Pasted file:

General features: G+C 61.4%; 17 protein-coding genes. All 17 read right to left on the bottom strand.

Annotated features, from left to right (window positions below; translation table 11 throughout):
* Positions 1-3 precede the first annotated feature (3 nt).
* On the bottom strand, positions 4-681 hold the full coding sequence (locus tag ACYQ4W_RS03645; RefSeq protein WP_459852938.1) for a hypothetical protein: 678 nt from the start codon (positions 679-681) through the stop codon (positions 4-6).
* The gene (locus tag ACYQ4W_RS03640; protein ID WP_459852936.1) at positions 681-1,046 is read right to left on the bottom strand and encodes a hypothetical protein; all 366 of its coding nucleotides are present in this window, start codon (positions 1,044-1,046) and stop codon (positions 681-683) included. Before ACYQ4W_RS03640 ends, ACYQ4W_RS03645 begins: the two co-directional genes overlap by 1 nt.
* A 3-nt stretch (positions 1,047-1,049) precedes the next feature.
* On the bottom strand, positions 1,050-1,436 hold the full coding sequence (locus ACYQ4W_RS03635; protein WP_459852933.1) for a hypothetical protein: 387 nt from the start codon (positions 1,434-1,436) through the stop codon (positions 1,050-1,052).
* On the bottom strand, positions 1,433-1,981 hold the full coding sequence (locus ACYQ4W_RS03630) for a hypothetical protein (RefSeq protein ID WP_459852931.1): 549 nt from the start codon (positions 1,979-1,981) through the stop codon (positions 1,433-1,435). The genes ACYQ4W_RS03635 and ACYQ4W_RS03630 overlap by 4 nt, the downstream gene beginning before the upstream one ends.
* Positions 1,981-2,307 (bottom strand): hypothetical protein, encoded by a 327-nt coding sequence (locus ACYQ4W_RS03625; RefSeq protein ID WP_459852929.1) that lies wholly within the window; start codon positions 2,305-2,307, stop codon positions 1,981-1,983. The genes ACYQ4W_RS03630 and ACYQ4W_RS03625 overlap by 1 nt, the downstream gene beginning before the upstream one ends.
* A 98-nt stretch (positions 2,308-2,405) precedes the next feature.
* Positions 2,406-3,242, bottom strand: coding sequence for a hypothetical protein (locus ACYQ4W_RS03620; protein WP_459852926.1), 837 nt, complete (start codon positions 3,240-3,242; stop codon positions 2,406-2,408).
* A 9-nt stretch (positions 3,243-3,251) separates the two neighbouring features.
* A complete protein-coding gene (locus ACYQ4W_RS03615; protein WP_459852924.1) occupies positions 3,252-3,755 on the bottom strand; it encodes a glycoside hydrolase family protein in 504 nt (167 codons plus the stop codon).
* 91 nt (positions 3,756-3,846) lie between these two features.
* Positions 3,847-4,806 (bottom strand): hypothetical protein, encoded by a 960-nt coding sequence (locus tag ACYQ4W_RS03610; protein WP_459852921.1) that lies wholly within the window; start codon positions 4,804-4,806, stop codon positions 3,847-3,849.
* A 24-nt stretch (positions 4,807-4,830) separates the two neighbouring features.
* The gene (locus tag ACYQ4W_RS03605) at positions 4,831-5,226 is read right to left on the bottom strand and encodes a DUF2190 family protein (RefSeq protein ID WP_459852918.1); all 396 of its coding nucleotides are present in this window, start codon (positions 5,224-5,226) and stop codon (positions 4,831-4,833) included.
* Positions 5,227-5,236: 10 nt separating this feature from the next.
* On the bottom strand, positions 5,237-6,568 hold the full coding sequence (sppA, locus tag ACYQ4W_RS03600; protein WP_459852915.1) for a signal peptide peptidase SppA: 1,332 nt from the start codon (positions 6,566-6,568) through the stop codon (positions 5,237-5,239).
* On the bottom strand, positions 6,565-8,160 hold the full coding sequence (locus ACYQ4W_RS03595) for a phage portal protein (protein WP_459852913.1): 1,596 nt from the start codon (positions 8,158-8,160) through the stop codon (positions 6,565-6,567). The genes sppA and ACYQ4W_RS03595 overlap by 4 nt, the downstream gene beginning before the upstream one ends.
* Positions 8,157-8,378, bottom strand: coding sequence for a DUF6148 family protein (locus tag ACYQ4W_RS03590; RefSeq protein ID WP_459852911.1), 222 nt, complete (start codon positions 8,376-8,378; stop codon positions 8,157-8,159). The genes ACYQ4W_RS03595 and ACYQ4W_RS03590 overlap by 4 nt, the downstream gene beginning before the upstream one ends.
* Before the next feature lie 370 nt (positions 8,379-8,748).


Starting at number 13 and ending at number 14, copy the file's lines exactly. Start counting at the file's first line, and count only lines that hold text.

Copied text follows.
* A complete protein-coding gene (locus ACYQ4W_RS03615; protein WP_459852924.1) occupies positions 3,252-3,755 on the bottom strand; it encodes a glycoside hydrolase family protein in 504 nt (167 codons plus the stop codon).
* 91 nt (positions 3,756-3,846) lie between these two features.